Thursday, 20 November 2014

Painting guide: Obligatory how to dry-brush an Imperial power blade with an extra step

I know it's been done a thousand times before, but I want to write a quick how-to for painting a power weapon for Warhammer 40,000.  I want to put more content on my blog, also I simply felt like it.

To begin with, I actually knew nothing of dry-brushing and marvelled at the swords shown in the old Space Marine codex showcase.  Nowhere could I find a decent guide, so I sort of bluffed my way through until I developed a decent technique on my own.  A technique which, I later found to be the way almost everybody else works; dry-brushing.  There's also air-brushing, but I can't get mine to work for me--


From darkest to lightest; Macragge blue, Sotek green, Calgar blue and Ceramite white because I have no more White scar left.

I use two brushes; a dry-brush and a stippling brush for the extra step which I believe you can already guess.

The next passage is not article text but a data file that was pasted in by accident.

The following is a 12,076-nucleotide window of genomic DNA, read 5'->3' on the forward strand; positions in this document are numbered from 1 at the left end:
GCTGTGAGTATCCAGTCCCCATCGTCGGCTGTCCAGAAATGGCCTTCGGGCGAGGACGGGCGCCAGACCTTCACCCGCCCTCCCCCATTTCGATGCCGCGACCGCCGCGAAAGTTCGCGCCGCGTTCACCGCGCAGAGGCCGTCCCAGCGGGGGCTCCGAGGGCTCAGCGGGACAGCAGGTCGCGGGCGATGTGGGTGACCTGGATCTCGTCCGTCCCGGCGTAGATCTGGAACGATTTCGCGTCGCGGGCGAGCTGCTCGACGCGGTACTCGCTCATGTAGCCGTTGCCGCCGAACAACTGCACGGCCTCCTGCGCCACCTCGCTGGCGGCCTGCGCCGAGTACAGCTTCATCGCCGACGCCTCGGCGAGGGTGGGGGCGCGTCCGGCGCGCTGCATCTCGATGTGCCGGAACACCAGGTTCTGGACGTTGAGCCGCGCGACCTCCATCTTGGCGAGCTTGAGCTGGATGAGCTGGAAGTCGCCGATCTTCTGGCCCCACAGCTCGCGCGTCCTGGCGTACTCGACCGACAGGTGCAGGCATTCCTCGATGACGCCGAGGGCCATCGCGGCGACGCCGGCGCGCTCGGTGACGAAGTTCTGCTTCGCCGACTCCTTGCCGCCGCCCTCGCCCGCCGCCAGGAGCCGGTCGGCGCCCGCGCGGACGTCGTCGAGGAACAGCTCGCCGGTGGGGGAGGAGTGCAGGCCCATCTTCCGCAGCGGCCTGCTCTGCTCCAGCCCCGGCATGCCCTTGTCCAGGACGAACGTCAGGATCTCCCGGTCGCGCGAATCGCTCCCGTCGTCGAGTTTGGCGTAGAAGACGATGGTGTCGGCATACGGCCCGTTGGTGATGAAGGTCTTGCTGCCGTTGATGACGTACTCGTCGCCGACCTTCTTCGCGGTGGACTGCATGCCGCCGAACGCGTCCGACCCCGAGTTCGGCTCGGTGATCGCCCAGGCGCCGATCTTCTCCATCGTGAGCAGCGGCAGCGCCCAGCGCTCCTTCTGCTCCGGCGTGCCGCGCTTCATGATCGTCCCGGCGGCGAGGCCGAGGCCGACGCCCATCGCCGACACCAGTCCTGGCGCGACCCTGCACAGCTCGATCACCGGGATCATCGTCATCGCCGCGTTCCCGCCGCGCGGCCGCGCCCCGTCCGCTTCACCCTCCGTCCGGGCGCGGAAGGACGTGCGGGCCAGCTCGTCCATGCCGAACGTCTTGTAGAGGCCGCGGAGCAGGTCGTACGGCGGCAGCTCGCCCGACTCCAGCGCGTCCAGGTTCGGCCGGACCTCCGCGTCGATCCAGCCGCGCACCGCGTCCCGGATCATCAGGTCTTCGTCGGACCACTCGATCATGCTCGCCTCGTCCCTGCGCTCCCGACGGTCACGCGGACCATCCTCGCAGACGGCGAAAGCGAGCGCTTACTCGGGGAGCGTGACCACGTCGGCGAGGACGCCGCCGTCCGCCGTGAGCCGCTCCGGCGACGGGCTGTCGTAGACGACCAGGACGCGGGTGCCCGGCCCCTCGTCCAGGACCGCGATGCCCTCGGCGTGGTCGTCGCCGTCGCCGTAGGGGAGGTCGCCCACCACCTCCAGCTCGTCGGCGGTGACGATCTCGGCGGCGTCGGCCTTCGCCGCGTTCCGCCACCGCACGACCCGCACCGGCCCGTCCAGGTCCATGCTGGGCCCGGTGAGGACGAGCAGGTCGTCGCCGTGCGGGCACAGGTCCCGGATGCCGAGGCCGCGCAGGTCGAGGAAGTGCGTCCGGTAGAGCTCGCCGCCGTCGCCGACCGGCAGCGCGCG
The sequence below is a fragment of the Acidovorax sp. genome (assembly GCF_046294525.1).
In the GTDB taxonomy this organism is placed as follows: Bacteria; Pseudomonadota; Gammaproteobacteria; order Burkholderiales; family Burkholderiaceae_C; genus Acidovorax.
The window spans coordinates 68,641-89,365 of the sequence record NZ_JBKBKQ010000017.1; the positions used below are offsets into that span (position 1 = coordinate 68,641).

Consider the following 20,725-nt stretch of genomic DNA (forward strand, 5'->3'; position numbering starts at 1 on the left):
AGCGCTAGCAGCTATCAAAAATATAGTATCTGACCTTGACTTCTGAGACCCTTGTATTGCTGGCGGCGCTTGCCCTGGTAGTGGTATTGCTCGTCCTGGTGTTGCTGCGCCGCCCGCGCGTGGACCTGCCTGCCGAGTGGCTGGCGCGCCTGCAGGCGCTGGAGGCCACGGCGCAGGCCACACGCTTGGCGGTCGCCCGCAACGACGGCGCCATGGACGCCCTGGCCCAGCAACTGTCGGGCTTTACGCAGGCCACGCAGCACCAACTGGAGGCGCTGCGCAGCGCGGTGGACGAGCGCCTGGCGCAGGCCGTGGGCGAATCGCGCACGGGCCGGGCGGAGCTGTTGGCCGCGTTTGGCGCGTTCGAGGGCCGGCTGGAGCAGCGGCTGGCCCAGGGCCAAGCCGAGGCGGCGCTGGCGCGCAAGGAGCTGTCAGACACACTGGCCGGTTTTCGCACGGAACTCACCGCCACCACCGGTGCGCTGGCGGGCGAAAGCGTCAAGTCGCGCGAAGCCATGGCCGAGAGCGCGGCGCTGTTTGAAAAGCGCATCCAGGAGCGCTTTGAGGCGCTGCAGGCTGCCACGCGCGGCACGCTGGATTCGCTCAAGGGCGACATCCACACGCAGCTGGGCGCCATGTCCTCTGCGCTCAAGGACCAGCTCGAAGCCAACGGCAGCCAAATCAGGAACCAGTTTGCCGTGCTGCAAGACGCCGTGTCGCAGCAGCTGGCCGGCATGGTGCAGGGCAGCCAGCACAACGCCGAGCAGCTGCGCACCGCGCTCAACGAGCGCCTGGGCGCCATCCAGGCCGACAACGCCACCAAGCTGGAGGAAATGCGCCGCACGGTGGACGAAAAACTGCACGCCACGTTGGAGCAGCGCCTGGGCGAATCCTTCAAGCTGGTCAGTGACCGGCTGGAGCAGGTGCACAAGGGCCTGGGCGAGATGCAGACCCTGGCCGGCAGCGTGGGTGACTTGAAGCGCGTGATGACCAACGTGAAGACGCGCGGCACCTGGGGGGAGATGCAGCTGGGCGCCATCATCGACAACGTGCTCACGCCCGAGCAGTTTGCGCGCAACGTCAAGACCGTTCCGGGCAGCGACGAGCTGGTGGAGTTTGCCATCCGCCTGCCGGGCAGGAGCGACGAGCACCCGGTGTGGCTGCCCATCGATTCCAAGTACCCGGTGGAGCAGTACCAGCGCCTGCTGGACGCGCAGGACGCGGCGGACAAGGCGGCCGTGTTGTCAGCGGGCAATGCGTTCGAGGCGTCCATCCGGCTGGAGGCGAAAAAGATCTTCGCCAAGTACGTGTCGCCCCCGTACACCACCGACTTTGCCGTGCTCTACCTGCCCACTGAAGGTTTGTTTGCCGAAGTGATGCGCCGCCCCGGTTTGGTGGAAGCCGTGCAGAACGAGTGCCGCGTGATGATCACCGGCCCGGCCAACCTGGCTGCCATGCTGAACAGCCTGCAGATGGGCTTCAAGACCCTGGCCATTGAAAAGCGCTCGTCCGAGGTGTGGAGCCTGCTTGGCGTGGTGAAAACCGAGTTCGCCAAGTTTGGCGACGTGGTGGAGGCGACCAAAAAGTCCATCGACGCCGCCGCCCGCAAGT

I cannot stress enough how important it is to keep your dry-brush dry.  Constantly.  Never mind about leaving paint on the bristles, you'll just have to scrape it off on a cloth or hand like me.  If it gets even a little wet, your dry-brush is ruined.  Forever.  That happened to me once and it was most disheartening.  As for your stippling brush, though, you don't have to worry about that too much; my stippling brushes were nice to begin with but got used too much.

Firstly, I might note I prefer to undercoat with the White scar spray can and brush Abaddon black over.  I guess it's my past as an artist starting from white.

1: Macragge blue up to 3/4 of the way.
2: Sotek green up to a little over 1/2, and a bit on the tip.
3: Calgar blue up to 1/3 of the way, and a tiny hint on the tip and a fraction along the edges.  I might add you only have to show the dry-brush the paint; you are going to want to have to scrape it off the brush onto the model.
4: Ceramite white on about 1/4 of the blade, along the tip and the edges.
Extra step 5: Take the stippling brush, get bit of watered-down ceramite white and flick the paint across the blade, aiming from the hilt up.  Again, making sure not to use too much paint at once.

And that's it, really.  You can now paint the hilt and finish the weapon.  I might post a picture of the finished miniature later.


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